This information is provided by the National Institutes of Health (NIH) Genetic and Rare Diseases Information Center (GARD).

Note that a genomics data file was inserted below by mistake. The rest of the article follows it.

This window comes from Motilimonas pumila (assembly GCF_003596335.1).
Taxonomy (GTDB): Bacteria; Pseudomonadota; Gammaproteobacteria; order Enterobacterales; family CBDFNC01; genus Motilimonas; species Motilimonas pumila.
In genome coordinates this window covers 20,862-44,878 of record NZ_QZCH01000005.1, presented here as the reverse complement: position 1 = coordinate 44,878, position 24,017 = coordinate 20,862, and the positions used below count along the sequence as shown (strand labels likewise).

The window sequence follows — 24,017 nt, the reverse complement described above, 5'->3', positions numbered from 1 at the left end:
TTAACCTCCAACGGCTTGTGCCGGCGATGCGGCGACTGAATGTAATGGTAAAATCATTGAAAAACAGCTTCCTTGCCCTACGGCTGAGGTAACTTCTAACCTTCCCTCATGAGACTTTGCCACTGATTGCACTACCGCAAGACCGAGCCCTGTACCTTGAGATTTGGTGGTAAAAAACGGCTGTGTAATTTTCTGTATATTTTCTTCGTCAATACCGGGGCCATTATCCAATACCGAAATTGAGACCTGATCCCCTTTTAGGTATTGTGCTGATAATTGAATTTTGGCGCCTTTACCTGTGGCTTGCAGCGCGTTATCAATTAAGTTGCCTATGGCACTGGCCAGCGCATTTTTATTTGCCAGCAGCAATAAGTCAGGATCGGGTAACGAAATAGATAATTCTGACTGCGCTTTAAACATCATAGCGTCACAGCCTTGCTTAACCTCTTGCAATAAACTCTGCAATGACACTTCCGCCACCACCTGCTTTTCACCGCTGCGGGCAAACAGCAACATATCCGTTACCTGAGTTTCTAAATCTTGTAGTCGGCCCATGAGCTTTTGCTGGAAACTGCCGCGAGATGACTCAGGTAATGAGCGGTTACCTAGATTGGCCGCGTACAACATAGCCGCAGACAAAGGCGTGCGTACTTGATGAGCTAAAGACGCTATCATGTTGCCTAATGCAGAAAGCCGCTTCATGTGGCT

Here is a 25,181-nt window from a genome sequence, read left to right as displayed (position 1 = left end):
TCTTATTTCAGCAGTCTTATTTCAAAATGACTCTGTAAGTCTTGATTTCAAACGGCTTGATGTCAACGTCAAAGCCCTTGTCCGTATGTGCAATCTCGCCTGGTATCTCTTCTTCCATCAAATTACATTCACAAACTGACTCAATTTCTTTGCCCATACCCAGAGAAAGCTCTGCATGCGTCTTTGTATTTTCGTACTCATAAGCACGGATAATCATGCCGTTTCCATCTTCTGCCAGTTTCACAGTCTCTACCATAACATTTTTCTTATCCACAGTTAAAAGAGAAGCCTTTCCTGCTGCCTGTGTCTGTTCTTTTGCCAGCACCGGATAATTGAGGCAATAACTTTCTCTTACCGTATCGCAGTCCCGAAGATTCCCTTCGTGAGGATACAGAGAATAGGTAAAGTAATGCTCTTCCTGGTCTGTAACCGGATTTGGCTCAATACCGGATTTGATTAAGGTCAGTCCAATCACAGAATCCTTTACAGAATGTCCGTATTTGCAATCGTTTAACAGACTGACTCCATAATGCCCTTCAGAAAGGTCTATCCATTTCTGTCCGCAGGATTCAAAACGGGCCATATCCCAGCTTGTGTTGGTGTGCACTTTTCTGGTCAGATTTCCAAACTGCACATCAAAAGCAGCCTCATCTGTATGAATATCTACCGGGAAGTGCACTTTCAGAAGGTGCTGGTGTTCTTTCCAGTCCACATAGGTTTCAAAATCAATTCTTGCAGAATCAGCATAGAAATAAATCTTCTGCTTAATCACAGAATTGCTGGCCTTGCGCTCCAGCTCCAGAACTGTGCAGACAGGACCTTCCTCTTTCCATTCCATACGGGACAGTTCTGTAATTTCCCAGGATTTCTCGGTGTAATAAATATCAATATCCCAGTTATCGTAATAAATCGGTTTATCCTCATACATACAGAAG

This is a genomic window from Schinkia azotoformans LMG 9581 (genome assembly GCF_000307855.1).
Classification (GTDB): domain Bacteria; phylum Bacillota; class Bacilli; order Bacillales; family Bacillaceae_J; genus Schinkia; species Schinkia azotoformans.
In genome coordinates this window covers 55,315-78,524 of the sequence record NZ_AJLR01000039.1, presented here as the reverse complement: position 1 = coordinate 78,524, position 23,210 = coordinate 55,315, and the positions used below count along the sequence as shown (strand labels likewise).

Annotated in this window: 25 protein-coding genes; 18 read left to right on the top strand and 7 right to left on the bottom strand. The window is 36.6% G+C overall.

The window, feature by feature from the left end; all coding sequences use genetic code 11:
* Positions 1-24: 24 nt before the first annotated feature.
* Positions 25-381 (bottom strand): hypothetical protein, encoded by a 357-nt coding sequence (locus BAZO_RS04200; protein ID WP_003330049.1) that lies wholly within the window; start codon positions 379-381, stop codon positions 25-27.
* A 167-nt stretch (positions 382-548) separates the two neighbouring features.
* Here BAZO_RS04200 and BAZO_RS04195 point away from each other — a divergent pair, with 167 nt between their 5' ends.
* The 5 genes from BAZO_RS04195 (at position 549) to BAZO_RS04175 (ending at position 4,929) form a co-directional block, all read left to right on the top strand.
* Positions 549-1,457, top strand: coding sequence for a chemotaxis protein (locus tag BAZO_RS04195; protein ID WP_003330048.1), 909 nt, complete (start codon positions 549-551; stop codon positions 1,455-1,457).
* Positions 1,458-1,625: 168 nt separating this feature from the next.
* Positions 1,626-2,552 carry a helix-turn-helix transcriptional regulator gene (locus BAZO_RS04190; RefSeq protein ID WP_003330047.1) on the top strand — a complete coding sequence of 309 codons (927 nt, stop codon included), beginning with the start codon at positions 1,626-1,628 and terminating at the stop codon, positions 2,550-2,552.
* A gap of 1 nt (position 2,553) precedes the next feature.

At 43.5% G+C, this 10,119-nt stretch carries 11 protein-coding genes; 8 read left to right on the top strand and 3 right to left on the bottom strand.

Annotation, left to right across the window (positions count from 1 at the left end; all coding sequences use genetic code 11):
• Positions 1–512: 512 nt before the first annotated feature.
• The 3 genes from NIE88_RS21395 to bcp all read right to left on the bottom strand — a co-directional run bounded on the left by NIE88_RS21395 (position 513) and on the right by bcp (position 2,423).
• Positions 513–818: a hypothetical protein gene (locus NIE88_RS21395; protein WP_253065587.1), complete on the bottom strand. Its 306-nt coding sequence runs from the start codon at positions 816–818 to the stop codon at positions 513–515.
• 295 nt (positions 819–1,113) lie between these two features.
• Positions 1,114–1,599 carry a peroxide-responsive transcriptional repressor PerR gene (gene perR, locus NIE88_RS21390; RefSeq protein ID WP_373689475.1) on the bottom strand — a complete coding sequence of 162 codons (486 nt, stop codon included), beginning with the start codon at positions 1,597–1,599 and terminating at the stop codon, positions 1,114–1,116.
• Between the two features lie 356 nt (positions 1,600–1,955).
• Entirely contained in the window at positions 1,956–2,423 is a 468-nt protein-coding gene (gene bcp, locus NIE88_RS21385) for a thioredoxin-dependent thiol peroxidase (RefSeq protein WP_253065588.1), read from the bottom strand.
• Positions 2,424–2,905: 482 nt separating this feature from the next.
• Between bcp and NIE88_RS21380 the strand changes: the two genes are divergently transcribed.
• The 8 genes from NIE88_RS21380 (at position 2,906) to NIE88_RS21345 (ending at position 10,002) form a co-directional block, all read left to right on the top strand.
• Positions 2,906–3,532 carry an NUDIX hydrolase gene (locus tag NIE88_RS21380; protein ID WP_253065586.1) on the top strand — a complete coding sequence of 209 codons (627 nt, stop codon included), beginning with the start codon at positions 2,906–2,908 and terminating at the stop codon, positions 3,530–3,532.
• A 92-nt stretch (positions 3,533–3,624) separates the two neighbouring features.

Carcinoid syndrome refers to a group of symptoms that are associated with carcinoid tumors (rare, slow-growing tumors that occur most frequently in the gastroinestinal tract or lungs). Affected people may experience skin flushing, abdominal pain, diarrhea, difficulty breathing, rapid heart rate, low blood pressure, skin lesions on the face (telangiectasias), and wheezing. In later stages, carcinoid syndrome may damage the heart valves, resulting in symptoms of congestive heart failure. The condition occurs when the carcinoid tumor secretes serotonin or other chemicals into the bloodstream. Only 10% of people with carcinoid tumors develop carcinoid syndrome; most have advanced stage carcinoid tumors that have spread to the liver. Treatment generally involves addressing the underlying carcinoid tumor and medications to alleviate symptoms.
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